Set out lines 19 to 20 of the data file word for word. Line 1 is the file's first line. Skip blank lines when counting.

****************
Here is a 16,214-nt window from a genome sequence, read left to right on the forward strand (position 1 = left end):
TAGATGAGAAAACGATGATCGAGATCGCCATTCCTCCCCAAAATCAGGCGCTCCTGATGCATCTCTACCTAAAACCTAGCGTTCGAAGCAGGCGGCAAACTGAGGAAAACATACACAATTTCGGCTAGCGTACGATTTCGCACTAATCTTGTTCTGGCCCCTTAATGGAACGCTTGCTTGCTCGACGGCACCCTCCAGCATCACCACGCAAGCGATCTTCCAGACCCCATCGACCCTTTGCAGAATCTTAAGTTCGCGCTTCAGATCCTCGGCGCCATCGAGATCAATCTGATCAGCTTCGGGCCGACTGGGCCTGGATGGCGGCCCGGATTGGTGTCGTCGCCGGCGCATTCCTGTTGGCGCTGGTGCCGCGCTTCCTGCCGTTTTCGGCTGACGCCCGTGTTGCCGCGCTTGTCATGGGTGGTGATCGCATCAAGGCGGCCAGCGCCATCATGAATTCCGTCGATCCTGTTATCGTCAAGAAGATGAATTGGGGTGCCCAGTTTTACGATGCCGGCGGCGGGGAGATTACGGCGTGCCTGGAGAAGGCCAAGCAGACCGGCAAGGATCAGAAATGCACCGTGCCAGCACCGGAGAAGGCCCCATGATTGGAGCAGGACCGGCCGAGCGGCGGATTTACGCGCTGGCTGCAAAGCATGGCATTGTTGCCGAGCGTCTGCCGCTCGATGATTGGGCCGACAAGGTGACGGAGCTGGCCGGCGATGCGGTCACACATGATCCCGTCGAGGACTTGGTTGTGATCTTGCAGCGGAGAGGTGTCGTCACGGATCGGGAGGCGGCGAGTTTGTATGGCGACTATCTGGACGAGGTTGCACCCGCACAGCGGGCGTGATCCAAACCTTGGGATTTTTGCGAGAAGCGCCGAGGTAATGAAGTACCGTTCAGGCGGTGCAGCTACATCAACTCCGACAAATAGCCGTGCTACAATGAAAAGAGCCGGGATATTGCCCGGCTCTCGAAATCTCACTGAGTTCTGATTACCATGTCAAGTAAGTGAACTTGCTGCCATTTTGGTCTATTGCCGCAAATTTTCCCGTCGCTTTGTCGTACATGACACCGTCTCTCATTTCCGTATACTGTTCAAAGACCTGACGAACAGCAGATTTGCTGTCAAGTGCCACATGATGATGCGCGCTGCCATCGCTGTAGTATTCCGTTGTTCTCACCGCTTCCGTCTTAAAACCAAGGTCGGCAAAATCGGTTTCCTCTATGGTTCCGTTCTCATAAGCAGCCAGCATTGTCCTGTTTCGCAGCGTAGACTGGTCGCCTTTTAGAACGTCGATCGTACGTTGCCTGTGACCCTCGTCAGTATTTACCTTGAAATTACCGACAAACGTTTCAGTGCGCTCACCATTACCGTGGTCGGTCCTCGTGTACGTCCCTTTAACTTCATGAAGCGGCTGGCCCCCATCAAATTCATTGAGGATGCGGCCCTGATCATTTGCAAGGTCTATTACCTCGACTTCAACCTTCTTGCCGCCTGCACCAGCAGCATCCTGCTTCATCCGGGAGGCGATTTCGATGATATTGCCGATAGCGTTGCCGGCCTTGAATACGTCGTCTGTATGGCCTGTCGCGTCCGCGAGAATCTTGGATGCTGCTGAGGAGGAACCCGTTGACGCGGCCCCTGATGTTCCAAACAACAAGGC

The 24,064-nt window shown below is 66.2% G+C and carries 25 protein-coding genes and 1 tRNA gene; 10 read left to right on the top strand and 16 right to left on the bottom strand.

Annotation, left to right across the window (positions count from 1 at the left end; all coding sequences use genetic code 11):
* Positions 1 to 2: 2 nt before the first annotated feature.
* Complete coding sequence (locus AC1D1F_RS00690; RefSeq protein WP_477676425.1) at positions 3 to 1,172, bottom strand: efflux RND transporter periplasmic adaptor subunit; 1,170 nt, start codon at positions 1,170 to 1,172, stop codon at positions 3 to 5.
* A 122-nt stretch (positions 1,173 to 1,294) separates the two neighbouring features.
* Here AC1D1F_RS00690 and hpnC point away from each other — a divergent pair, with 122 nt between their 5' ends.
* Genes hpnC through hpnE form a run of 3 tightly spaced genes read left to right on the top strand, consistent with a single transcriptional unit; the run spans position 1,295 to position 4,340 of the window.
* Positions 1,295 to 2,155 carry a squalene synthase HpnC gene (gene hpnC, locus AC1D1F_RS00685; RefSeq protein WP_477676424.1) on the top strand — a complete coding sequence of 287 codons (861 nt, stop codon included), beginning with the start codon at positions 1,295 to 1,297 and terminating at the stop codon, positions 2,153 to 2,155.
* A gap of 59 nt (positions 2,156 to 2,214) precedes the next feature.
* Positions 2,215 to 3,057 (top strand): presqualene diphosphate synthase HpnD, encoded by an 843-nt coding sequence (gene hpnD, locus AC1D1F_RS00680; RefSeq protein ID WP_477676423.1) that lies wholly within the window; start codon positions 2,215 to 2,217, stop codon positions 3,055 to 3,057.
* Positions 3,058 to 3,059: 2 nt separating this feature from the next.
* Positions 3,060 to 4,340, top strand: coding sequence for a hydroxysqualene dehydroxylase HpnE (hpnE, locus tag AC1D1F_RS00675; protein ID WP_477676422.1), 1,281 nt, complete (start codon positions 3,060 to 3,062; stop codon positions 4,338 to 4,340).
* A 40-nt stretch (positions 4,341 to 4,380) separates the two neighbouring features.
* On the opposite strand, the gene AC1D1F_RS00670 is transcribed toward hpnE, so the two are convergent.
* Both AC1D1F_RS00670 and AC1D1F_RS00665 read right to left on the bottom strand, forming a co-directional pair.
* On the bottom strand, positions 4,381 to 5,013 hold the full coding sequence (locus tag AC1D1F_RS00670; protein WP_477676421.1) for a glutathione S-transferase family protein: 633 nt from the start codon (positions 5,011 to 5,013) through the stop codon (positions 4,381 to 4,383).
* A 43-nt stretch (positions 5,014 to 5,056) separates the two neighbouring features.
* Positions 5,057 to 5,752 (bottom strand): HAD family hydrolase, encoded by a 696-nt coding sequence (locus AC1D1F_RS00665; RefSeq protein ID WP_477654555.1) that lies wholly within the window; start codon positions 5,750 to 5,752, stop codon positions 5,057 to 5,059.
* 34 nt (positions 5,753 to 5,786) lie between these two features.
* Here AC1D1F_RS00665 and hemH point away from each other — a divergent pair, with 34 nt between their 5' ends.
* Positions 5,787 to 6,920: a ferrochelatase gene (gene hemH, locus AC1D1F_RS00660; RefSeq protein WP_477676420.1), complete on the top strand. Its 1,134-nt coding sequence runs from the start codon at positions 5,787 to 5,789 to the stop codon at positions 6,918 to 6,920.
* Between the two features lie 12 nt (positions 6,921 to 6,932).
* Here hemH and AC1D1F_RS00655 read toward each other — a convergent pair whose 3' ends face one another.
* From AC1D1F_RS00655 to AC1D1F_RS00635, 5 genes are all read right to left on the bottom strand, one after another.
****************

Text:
* A 43-nt stretch (positions 5,014 to 5,056) separates the two neighbouring features.
* Positions 5,057 to 5,752 (bottom strand): HAD family hydrolase, encoded by a 696-nt coding sequence (locus AC1D1F_RS00665; RefSeq protein ID WP_477654555.1) that lies wholly within the window; start codon positions 5,750 to 5,752, stop codon positions 5,057 to 5,059.